To figure out these things, pay attention to what you pay attention to. The next time something zings you out of autopilot – pause. Write it down. No need for a fancy system — I use my Notes App. You’ll soon notice a recurring theme of topics you’re naturally drawn to.

Trust Your Taste. To show up as your full self on the page you’ve got to trust your instincts. J.K. Rowling wouldn’t done diddly squat if she’d deferred to the opinion of others before writing anything. She wouldn’t have created 772 characters (seriously) by asking “What do you think?” 24/7.

You must be decisive and confident — and a good way to practice this is to stop relying on reviews to form an opinion.

If you loved that new restaurant in Crown Heights or the movie ‘Past Lives’ — hell yeah! Who cares if people on Yelp or Rotten Tomatoes hate it? Be steadfast in what you enjoy (or don’t) and let this confidence guide your writing.

Self Love. We’re entering woo-woo territory. Bear with me. But self-love plays such an important role in embracing your inner voice.

If you’re deeply uncertain of yourself you’ll put every word under an oppressive microscope: Are people going to judge me for this? Do I sound tacky? Is this too braggadocious?*

Isn’t this word fabulous? It’s the perfect word for sounding uppity.

The result is you delete the wrong stuff — the juicy, interesting, vibrant stuff that makes you, you. You’re then left with watered-down writing that even your own mother couldn’t recognize.

“Okay Alice, but how do I find that self-love?” This could be a whole other essay, but in a nutshell: Keep your own promises. If there’s a dream you’ve always to pursue, do it.

Maybe you’ve always wanted to get into rollerblading or move to Oregon for a month or ask out your co-worker — whatever.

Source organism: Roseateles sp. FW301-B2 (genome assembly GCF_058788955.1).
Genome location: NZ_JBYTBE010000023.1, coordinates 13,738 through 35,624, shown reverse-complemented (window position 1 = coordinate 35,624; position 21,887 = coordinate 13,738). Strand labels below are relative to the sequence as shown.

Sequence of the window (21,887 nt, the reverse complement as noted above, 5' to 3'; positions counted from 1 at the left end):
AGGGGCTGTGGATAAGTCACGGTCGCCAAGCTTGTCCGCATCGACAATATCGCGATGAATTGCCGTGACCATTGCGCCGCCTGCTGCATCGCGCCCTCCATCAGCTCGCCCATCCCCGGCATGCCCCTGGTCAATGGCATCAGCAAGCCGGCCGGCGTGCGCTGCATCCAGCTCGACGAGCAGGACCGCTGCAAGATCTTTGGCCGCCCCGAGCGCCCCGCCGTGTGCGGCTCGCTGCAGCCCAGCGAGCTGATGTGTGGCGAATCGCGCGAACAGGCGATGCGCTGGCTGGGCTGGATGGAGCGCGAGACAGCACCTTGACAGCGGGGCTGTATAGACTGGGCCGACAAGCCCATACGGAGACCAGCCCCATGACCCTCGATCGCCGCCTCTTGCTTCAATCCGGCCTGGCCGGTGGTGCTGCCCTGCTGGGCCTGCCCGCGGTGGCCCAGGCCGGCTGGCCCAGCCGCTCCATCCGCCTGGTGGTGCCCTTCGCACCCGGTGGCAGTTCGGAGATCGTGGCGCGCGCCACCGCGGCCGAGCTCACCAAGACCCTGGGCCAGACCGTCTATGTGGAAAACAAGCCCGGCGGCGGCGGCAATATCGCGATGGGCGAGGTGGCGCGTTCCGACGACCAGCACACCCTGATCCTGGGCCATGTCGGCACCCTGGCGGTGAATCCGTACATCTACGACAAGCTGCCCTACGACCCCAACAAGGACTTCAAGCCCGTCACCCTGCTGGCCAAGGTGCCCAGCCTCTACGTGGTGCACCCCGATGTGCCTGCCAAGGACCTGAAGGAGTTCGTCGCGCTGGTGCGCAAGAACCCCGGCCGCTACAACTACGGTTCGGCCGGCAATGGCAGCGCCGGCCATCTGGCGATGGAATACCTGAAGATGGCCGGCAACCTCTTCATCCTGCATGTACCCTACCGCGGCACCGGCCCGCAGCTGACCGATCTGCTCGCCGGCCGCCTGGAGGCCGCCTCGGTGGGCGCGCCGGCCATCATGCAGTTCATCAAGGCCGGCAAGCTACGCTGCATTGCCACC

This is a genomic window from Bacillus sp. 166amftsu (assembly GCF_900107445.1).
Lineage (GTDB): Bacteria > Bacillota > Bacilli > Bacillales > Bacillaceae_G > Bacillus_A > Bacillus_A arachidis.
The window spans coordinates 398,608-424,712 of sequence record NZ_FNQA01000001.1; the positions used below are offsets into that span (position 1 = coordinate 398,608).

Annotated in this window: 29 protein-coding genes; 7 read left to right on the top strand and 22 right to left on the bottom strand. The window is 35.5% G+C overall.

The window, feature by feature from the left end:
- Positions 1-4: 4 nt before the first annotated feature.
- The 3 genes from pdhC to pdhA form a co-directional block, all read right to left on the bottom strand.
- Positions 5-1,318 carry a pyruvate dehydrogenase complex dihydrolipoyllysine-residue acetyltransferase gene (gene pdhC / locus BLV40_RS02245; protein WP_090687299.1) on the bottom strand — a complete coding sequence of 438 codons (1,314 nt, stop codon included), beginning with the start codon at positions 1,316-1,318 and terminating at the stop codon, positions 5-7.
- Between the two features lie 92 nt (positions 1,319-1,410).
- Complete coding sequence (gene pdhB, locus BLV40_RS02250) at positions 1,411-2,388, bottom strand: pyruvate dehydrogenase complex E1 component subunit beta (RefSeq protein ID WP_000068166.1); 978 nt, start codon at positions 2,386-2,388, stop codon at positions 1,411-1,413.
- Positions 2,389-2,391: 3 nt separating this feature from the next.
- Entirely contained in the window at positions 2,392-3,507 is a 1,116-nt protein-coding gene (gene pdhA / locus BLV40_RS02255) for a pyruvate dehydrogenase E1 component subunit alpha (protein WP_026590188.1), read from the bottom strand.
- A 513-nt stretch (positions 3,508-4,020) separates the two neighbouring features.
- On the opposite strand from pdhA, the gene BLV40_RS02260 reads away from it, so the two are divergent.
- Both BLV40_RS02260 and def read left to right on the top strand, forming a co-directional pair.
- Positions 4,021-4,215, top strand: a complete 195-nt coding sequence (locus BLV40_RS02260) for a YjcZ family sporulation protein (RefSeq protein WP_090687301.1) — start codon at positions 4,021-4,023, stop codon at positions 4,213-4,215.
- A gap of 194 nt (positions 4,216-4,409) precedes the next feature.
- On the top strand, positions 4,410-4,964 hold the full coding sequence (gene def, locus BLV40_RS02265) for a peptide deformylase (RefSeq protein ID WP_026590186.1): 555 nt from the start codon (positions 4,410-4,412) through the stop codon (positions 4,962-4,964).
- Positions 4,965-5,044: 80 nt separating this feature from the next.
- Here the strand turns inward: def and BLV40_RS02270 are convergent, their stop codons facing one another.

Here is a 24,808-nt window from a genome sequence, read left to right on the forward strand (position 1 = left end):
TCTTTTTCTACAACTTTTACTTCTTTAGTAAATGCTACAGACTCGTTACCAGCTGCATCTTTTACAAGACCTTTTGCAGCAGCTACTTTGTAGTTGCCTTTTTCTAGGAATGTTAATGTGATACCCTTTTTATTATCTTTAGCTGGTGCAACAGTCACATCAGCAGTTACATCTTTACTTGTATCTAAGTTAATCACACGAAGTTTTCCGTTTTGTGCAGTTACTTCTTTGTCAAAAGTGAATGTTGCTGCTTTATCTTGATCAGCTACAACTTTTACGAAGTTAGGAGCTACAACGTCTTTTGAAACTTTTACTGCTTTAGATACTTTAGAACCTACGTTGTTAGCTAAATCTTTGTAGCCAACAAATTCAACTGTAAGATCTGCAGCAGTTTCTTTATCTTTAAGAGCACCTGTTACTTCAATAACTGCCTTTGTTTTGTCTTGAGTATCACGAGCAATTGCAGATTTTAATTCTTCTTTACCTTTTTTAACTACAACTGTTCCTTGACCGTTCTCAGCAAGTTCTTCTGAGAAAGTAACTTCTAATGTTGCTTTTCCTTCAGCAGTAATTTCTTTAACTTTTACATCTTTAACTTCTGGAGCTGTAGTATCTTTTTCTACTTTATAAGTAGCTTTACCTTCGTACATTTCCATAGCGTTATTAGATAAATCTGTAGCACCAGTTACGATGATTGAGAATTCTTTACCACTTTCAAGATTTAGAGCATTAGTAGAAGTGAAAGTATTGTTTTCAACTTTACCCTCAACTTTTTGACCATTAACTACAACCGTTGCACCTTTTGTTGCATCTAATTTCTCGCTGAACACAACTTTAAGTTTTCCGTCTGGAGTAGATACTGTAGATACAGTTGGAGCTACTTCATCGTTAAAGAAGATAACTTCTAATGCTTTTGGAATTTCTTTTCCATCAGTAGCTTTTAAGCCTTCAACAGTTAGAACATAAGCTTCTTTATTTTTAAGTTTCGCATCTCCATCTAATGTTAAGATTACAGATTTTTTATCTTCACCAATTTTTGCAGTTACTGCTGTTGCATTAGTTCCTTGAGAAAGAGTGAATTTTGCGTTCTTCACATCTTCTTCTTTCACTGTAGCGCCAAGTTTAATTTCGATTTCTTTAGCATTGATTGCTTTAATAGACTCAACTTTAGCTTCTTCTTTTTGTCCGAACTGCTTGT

The more integrity you have with your word, the deeper respect – and ultimately, love – you foster within.

Now go forth and write.

✍️ Quick Freelancing Tip

The best way to invoice your client is to divide the project into phases with a cost for each phase — and charge the most upfront.

Instead of:

✖️ “Hey [client]! The project total is $1,000. I’ll send the invoice once the project is complete. Looking forward to it!”

Side note: Never, ever say this unless you don’t want to get paid.

✔️ “Hey [client]. Below is the invoice: 

• Phase One: Ideation and Draft → $600

• Phase Two: Writing and 2 Rounds of Edits → $400

This front-loaded payment model is great for two reasons:

  1. It protects you from working for free.

  2. The client is more motivated to finish said project as they’ve invested more from the get. 

This tip was inspired by Art for Money by Michael Ardelean. There is no better book out there for freelancing than this one.

 🥒 Content Diet

Bird by Bird by Anne Lamott — I’ve read dozens of writing books. Anne’s is different. Instead of sterile, bland instructions on “How to Write,” this novel is a warm and encouraging note from Anne as she distills her best advice on the wild writing world. 

I’m telling you, Anne is the real deal

Shaan Puri: 3 Principles to Mastery Storytelling by How I Write – I love everything about Shaan. His positivity is contagious and he’s just so damn excellent at what he does — namely, storytelling. This 90-minute podcast flew by and was full of gems. 

Mike Monteiro: Fuck You Pay Me by Creative Mornings — Get paid for the work you do. It should be so simple, but it’s…hilariously not. This video will drill the importance of a contract and how to structure it so you don’t get stiffed. 

Thanks for being here! I apologize that this newsletter isn’t a reliable, once-every-Wednesday vibe. I only want to be in your inbox when there’s something worth saying.

Have a beautiful week, wherever you are.

Stay Creative,

Alice 💌